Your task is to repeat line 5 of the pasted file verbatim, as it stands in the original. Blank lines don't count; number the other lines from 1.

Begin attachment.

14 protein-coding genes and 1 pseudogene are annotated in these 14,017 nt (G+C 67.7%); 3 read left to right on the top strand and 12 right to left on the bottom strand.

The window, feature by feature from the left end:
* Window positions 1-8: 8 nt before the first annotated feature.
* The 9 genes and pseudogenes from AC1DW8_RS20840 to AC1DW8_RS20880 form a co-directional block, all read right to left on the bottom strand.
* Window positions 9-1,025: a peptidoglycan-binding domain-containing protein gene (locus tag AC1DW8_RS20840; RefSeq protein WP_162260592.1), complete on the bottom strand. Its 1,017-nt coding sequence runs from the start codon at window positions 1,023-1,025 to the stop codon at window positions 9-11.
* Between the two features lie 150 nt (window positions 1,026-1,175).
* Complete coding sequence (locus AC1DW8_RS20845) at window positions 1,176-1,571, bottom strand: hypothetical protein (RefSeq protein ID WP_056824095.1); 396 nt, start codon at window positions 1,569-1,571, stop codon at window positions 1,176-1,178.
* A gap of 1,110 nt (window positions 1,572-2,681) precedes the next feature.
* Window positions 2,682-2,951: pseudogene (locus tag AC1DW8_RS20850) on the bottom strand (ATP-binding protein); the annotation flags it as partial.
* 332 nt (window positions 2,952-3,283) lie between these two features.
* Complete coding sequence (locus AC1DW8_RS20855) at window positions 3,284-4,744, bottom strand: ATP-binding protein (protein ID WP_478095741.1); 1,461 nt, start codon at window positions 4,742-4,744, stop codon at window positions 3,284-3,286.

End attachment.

* Window positions 9-1,025: a peptidoglycan-binding domain-containing protein gene (locus tag AC1DW8_RS20840; RefSeq protein WP_162260592.1), complete on the bottom strand. Its 1,017-nt coding sequence runs from the start codon at window positions 1,023-1,025 to the stop codon at window positions 9-11.